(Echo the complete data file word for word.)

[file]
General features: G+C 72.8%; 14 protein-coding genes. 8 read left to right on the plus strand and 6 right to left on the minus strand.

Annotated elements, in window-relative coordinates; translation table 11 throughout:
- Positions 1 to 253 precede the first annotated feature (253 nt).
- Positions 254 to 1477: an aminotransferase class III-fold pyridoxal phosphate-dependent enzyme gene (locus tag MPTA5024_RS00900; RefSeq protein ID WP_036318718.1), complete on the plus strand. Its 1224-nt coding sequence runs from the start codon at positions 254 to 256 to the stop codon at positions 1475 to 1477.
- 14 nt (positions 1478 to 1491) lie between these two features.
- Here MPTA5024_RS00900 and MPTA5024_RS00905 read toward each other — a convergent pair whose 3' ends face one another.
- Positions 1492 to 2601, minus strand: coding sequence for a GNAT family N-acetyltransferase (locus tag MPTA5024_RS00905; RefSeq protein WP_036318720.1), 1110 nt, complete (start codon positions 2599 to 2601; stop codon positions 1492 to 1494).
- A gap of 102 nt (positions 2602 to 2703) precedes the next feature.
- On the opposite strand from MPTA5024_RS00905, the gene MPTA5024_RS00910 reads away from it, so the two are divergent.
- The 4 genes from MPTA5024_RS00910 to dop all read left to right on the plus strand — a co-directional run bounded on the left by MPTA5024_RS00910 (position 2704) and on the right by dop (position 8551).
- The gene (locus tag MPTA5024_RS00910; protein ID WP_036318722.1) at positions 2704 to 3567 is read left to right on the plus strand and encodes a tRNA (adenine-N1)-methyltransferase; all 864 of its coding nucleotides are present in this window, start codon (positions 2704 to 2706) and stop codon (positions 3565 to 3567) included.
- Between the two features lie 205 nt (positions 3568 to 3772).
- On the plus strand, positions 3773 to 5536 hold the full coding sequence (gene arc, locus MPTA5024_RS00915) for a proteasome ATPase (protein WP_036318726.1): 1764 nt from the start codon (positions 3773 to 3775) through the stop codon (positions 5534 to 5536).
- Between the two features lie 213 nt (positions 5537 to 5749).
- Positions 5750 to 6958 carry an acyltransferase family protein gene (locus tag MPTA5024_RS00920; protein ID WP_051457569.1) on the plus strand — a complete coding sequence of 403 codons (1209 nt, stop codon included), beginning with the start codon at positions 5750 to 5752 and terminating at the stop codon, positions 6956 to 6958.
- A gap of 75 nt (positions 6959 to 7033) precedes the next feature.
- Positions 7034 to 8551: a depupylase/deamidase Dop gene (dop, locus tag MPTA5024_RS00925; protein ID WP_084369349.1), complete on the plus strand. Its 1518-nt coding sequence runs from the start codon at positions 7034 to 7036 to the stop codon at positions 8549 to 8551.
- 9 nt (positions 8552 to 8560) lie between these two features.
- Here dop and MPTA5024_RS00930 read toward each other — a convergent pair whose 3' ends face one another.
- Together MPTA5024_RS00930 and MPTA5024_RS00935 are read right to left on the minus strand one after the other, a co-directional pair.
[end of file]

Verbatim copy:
General features: G+C 72.8%; 14 protein-coding genes. 8 read left to right on the plus strand and 6 right to left on the minus strand.

Annotated elements, in window-relative coordinates; translation table 11 throughout:
- Positions 1 to 253 precede the first annotated feature (253 nt).
- Positions 254 to 1477: an aminotransferase class III-fold pyridoxal phosphate-dependent enzyme gene (locus tag MPTA5024_RS00900; RefSeq protein ID WP_036318718.1), complete on the plus strand. Its 1224-nt coding sequence runs from the start codon at positions 254 to 256 to the stop codon at positions 1475 to 1477.
- 14 nt (positions 1478 to 1491) lie between these two features.
- Here MPTA5024_RS00900 and MPTA5024_RS00905 read toward each other — a convergent pair whose 3' ends face one another.
- Positions 1492 to 2601, minus strand: coding sequence for a GNAT family N-acetyltransferase (locus tag MPTA5024_RS00905; RefSeq protein WP_036318720.1), 1110 nt, complete (start codon positions 2599 to 2601; stop codon positions 1492 to 1494).
- A gap of 102 nt (positions 2602 to 2703) precedes the next feature.
- On the opposite strand from MPTA5024_RS00905, the gene MPTA5024_RS00910 reads away from it, so the two are divergent.
- The 4 genes from MPTA5024_RS00910 to dop all read left to right on the plus strand — a co-directional run bounded on the left by MPTA5024_RS00910 (position 2704) and on the right by dop (position 8551).
- The gene (locus tag MPTA5024_RS00910; protein ID WP_036318722.1) at positions 2704 to 3567 is read left to right on the plus strand and encodes a tRNA (adenine-N1)-methyltransferase; all 864 of its coding nucleotides are present in this window, start codon (positions 2704 to 2706) and stop codon (positions 3565 to 3567) included.
- Between the two features lie 205 nt (positions 3568 to 3772).
- On the plus strand, positions 3773 to 5536 hold the full coding sequence (gene arc, locus MPTA5024_RS00915) for a proteasome ATPase (protein WP_036318726.1): 1764 nt from the start codon (positions 3773 to 3775) through the stop codon (positions 5534 to 5536).
- Between the two features lie 213 nt (positions 5537 to 5749).
- Positions 5750 to 6958 carry an acyltransferase family protein gene (locus tag MPTA5024_RS00920; protein ID WP_051457569.1) on the plus strand — a complete coding sequence of 403 codons (1209 nt, stop codon included), beginning with the start codon at positions 5750 to 5752 and terminating at the stop codon, positions 6956 to 6958.
- A gap of 75 nt (positions 6959 to 7033) precedes the next feature.
- Positions 7034 to 8551: a depupylase/deamidase Dop gene (dop, locus tag MPTA5024_RS00925; protein ID WP_084369349.1), complete on the plus strand. Its 1518-nt coding sequence runs from the start codon at positions 7034 to 7036 to the stop codon at positions 8549 to 8551.
- 9 nt (positions 8552 to 8560) lie between these two features.
- Here dop and MPTA5024_RS00930 read toward each other — a convergent pair whose 3' ends face one another.
- Together MPTA5024_RS00930 and MPTA5024_RS00935 are read right to left on the minus strand one after the other, a co-directional pair.